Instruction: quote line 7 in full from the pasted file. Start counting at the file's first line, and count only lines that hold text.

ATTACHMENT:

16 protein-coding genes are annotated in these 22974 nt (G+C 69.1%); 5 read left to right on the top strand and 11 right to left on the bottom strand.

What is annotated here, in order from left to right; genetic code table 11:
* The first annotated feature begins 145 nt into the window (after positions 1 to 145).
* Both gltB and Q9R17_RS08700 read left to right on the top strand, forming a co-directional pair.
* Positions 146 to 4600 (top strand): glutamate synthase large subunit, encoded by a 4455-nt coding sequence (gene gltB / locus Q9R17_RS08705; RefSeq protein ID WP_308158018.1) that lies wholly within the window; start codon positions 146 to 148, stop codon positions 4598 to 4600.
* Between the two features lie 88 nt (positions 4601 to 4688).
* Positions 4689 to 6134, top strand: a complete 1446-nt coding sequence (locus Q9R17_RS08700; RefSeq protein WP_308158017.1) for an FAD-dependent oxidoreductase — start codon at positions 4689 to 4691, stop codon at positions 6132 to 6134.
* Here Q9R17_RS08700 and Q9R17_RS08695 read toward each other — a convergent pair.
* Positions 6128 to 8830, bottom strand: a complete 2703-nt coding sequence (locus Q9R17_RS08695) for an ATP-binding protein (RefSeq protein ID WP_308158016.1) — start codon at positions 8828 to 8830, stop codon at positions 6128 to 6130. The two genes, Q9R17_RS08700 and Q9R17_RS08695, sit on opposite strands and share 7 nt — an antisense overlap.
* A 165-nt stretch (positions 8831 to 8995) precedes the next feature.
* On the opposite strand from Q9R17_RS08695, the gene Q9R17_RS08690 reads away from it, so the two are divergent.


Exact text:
* Positions 4689 to 6134, top strand: a complete 1446-nt coding sequence (locus Q9R17_RS08700; RefSeq protein WP_308158017.1) for an FAD-dependent oxidoreductase — start codon at positions 4689 to 4691, stop codon at positions 6132 to 6134.